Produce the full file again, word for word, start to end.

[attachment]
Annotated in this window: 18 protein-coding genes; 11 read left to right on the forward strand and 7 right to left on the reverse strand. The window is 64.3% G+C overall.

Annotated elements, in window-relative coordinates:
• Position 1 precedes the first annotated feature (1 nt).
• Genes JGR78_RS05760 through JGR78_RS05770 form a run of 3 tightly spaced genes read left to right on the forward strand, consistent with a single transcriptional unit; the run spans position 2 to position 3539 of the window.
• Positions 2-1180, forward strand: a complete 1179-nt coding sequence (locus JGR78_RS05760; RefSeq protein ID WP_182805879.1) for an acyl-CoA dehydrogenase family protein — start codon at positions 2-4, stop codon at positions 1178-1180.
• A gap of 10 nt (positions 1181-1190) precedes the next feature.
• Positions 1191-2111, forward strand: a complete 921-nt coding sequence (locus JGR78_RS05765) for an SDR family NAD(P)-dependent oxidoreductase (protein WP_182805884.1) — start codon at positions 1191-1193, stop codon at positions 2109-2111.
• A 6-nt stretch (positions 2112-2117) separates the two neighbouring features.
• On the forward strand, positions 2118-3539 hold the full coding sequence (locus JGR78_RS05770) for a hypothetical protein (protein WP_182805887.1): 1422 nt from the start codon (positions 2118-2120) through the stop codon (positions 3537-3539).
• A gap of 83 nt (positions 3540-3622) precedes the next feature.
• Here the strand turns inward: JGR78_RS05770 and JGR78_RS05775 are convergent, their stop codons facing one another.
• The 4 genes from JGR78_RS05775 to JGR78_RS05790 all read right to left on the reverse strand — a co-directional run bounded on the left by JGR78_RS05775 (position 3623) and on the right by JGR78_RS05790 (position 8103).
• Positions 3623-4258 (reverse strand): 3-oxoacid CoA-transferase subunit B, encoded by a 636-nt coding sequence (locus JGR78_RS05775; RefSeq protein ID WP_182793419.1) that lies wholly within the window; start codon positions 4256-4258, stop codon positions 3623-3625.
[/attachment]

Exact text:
Annotated in this window: 18 protein-coding genes; 11 read left to right on the forward strand and 7 right to left on the reverse strand. The window is 64.3% G+C overall.

Annotated elements, in window-relative coordinates:
• Position 1 precedes the first annotated feature (1 nt).
• Genes JGR78_RS05760 through JGR78_RS05770 form a run of 3 tightly spaced genes read left to right on the forward strand, consistent with a single transcriptional unit; the run spans position 2 to position 3539 of the window.
• Positions 2-1180, forward strand: a complete 1179-nt coding sequence (locus JGR78_RS05760; RefSeq protein ID WP_182805879.1) for an acyl-CoA dehydrogenase family protein — start codon at positions 2-4, stop codon at positions 1178-1180.
• A gap of 10 nt (positions 1181-1190) precedes the next feature.
• Positions 1191-2111, forward strand: a complete 921-nt coding sequence (locus JGR78_RS05765) for an SDR family NAD(P)-dependent oxidoreductase (protein WP_182805884.1) — start codon at positions 1191-1193, stop codon at positions 2109-2111.
• A 6-nt stretch (positions 2112-2117) separates the two neighbouring features.
• On the forward strand, positions 2118-3539 hold the full coding sequence (locus JGR78_RS05770) for a hypothetical protein (protein WP_182805887.1): 1422 nt from the start codon (positions 2118-2120) through the stop codon (positions 3537-3539).
• A gap of 83 nt (positions 3540-3622) precedes the next feature.
• Here the strand turns inward: JGR78_RS05770 and JGR78_RS05775 are convergent, their stop codons facing one another.
• The 4 genes from JGR78_RS05775 to JGR78_RS05790 all read right to left on the reverse strand — a co-directional run bounded on the left by JGR78_RS05775 (position 3623) and on the right by JGR78_RS05790 (position 8103).
• Positions 3623-4258 (reverse strand): 3-oxoacid CoA-transferase subunit B, encoded by a 636-nt coding sequence (locus JGR78_RS05775; RefSeq protein ID WP_182793419.1) that lies wholly within the window; start codon positions 4256-4258, stop codon positions 3623-3625.